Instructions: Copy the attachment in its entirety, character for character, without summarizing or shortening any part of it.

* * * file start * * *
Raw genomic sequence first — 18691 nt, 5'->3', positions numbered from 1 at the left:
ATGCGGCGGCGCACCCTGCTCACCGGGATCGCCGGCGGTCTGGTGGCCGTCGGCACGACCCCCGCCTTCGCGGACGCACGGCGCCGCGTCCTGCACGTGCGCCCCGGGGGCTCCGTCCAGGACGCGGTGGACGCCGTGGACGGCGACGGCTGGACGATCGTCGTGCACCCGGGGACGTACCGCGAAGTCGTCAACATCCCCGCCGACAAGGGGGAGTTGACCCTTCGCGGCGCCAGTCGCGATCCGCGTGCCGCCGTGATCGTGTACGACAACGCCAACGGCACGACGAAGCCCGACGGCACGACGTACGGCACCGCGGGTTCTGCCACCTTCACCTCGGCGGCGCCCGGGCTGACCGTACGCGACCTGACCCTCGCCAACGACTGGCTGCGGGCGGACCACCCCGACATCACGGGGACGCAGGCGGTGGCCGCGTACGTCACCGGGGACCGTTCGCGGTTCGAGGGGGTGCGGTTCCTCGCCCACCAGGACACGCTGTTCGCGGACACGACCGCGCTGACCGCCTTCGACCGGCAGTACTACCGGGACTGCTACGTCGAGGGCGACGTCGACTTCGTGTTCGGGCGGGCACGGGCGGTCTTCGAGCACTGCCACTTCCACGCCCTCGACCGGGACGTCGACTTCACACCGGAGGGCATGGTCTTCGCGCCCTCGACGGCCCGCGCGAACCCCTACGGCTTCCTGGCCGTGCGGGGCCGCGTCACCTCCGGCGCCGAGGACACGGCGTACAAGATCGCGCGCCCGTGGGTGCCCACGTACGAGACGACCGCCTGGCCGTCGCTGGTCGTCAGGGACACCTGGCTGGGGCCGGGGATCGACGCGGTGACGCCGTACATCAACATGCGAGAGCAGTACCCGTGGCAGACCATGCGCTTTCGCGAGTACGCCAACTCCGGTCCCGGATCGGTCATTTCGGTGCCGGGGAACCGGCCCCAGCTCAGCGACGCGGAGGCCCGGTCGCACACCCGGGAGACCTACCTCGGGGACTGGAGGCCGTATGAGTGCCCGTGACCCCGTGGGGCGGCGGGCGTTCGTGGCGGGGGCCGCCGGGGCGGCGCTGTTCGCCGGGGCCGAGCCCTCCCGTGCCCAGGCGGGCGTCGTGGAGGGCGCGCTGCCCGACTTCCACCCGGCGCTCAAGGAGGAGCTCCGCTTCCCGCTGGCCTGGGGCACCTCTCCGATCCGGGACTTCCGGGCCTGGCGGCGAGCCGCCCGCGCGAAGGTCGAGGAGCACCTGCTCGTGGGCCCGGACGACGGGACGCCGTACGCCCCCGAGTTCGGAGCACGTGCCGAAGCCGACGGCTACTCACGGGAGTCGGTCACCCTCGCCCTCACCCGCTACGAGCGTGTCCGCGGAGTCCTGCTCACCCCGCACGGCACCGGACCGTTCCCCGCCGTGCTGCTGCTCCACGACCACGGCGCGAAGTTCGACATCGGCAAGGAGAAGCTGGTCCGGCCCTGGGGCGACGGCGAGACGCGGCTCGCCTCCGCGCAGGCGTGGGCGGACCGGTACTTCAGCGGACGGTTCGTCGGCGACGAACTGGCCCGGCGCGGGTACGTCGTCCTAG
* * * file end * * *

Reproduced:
Raw genomic sequence first — 18691 nt, 5'->3', positions numbered from 1 at the left:
ATGCGGCGGCGCACCCTGCTCACCGGGATCGCCGGCGGTCTGGTGGCCGTCGGCACGACCCCCGCCTTCGCGGACGCACGGCGCCGCGTCCTGCACGTGCGCCCCGGGGGCTCCGTCCAGGACGCGGTGGACGCCGTGGACGGCGACGGCTGGACGATCGTCGTGCACCCGGGGACGTACCGCGAAGTCGTCAACATCCCCGCCGACAAGGGGGAGTTGACCCTTCGCGGCGCCAGTCGCGATCCGCGTGCCGCCGTGATCGTGTACGACAACGCCAACGGCACGACGAAGCCCGACGGCACGACGTACGGCACCGCGGGTTCTGCCACCTTCACCTCGGCGGCGCCCGGGCTGACCGTACGCGACCTGACCCTCGCCAACGACTGGCTGCGGGCGGACCACCCCGACATCACGGGGACGCAGGCGGTGGCCGCGTACGTCACCGGGGACCGTTCGCGGTTCGAGGGGGTGCGGTTCCTCGCCCACCAGGACACGCTGTTCGCGGACACGACCGCGCTGACCGCCTTCGACCGGCAGTACTACCGGGACTGCTACGTCGAGGGCGACGTCGACTTCGTGTTCGGGCGGGCACGGGCGGTCTTCGAGCACTGCCACTTCCACGCCCTCGACCGGGACGTCGACTTCACACCGGAGGGCATGGTCTTCGCGCCCTCGACGGCCCGCGCGAACCCCTACGGCTTCCTGGCCGTGCGGGGCCGCGTCACCTCCGGCGCCGAGGACACGGCGTACAAGATCGCGCGCCCGTGGGTGCCCACGTACGAGACGACCGCCTGGCCGTCGCTGGTCGTCAGGGACACCTGGCTGGGGCCGGGGATCGACGCGGTGACGCCGTACATCAACATGCGAGAGCAGTACCCGTGGCAGACCATGCGCTTTCGCGAGTACGCCAACTCCGGTCCCGGATCGGTCATTTCGGTGCCGGGGAACCGGCCCCAGCTCAGCGACGCGGAGGCCCGGTCGCACACCCGGGAGACCTACCTCGGGGACTGGAGGCCGTATGAGTGCCCGTGACCCCGTGGGGCGGCGGGCGTTCGTGGCGGGGGCCGCCGGGGCGGCGCTGTTCGCCGGGGCCGAGCCCTCCCGTGCCCAGGCGGGCGTCGTGGAGGGCGCGCTGCCCGACTTCCACCCGGCGCTCAAGGAGGAGCTCCGCTTCCCGCTGGCCTGGGGCACCTCTCCGATCCGGGACTTCCGGGCCTGGCGGCGAGCCGCCCGCGCGAAGGTCGAGGAGCACCTGCTCGTGGGCCCGGACGACGGGACGCCGTACGCCCCCGAGTTCGGAGCACGTGCCGAAGCCGACGGCTACTCACGGGAGTCGGTCACCCTCGCCCTCACCCGCTACGAGCGTGTCCGCGGAGTCCTGCTCACCCCGCACGGCACCGGACCGTTCCCCGCCGTGCTGCTGCTCCACGACCACGGCGCGAAGTTCGACATCGGCAAGGAGAAGCTGGTCCGGCCCTGGGGCGACGGCGAGACGCGGCTCGCCTCCGCGCAGGCGTGGGCGGACCGGTACTTCAGCGGACGGTTCGTCGGCGACGAACTGGCCCGGCGCGGGTACGTCGTCCTAG